While the battling brothers of Oasis and the recently reunited Black Crowes have become known for their prolonged estrangement as much as their music, the Roland brothers of Collective Soul have managed to stay out of the headlines. Instead, vocalist Ed Roland, guitarist Dean Roland and company have built a 30-year career that kicked off with two multi-platinum albums and continues with the recent release of a double album, “Here To Eternity.”

“You have to take it from a 30,000-feet approach,” says Dean Roland in a recent phone interview. “The little things could become really big things, so you have to rely on the fundamental principles of what we’re doing this for. At the end of the day, we’re brothers and we love each other, but outside of that we both have a passion for music, creating music and sharing what that feeling is for us to other people, and hopefully they like it. So there’s been that connective tissue. I don’t know, you just have some kind of respect because there have been 30 years and obviously plenty of times where he wanted to knock my head of and vice versa. You just go through those times and, you know, maybe we didn’t speak for a little while or whatever; you work though it. Your desire to stick it out is stronger than not making it work.”

Sounding out of place in an early ’90s rock field dominated by grunge, Collective Soul emerged from Georgia with a sound more indebted to classic rock then punk with a massive debut single, “Shine,” and the smash albums “Hints, Allegations and Things Left Unsaid” (1993) and a sophomore self-titled album (1995). More ubiquitous singles on radio and music television included “December” and “The World I Know.” After two more platinum albums and a gold one, the band left Atlantic Records and has spent the next 20 years releasing more of its trademark Southern-flavored mix of thoughtful, melodic guitar rock.

Now releasing their music on their own Fuzze-Flex label, the releases have much less exposure but more freedom. Asked how Atlantic would’ve reacted if the band said it wanted to release a double album, Roland responds, “They would have said, ‘Save it, we we need another release in 18 months.'”

“Here to Eternity,” the band’s 12th studio album, had a strong chart debut, landing in the top 20 of Billboard’s Top Current Albums, Top Album Sales, Hard Rock Albums and Canadian Album Sales. The album’s first single, “Mother’s Love,” featured the Rolands’ mom, Nette Roland, in the music video as well as slide guitar by Brian Ray of Paul McCartney’s band.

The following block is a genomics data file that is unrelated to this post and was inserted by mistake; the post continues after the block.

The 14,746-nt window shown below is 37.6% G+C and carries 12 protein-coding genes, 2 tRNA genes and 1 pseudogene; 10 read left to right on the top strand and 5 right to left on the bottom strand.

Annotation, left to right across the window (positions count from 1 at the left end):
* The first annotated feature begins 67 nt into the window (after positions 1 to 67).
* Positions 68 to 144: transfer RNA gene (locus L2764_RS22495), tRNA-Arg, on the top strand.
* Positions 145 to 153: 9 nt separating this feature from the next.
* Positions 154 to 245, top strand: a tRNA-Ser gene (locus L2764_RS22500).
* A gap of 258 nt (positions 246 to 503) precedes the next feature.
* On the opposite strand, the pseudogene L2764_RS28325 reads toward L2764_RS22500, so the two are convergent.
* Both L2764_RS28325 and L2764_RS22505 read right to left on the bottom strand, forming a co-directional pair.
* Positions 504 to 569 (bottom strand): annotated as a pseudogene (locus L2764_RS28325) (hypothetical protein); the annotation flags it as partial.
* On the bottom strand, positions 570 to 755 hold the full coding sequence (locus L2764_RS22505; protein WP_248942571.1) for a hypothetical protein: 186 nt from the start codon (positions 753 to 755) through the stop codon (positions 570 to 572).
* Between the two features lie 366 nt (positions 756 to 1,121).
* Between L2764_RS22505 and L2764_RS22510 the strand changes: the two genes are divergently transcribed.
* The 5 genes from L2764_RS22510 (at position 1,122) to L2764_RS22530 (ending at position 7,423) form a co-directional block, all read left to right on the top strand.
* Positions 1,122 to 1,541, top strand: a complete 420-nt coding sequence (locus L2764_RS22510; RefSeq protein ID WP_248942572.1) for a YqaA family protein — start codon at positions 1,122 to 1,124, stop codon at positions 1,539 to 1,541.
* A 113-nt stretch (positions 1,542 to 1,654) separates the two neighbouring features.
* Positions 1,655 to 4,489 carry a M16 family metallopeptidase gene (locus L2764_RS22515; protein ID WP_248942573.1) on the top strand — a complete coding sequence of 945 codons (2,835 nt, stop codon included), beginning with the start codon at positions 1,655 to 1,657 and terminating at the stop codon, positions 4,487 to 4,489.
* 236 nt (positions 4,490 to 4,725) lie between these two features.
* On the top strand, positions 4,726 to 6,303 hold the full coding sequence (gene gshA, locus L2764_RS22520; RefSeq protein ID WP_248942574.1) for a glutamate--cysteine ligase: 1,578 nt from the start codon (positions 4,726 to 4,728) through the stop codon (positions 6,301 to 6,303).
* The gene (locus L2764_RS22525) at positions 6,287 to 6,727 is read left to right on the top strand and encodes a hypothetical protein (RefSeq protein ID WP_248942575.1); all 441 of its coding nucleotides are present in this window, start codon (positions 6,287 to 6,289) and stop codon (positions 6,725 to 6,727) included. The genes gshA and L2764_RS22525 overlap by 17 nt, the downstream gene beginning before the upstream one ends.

In an interesting twist, the Rolands, Will Turpin, Jesse Triplett and Johnny Rabb became only the second artist to record at Elvis Presley’s estate in Palm Springs. Roland, a big fan of Presley, said the band had become friends with the owners of the property and pitched the idea to them.

“You go into it with some degree reverence and just say, OK, this is one of the baddest dudes, in my view,” he says. “I love him, we all do in our band. When you start recording and you have your setup going, you kind of fall into your own creative space, but who knows what seeps in?”

On Thursday, Collective Soul, Hootie & The Blowfish and Edwin McCain will kick off the “Summer Camp with Trucks” tour in Dallas. The lengthy jaunt, which runs through September, includes stops at Saratoga Springs (June 15), Bethel (June 27), Hershey (June 28), Philadelphia (Aug. 16) and Jones Beach (Sept. 5), with some headline dates mixed in.

Collective Soul has known Hootie since the early days of both Southern-based groups and has toured with a surprising spectrum of bands.

“This sounds ridiculous, but we did a tour with The Cranberries in the late ’90s, we did a tour with Metallica in the middle 2000s in South Africa. So for whatever reason it kind of goes all over the place. The Metallica thing was amazing, by the way, they’re super cool.”

While the band is promoting 20 new songs, it is also taking the opportunity to reflect on its career on the occasion of its 30th anniversary. Roland says a career-spanning documentary was made, with old footage and new material captured during the making of “Here to Eternity.”

“I’ve seen the movie, there’s still a few things they need to tweak, but it’s pretty much done,” he says. “It’s like seeing your life, the ups and downs. You know, those early days, we were so young. I was just 20 or 21 when the first record came out, so it’s like these are really young men. Our dad was a Southern Baptist preacher, we grew up in a small town and a bubble like that, and then were unleashed into the world of rock n’ roll. You know, those early days, they were just a blur. There was so much excitement and energy. We were playing with Van Halen and Aerosmith, we played Red Rocks or these venues that you grew up hearing about. You didn’t even know they were real, but they were, and you’re the one on the stage.”

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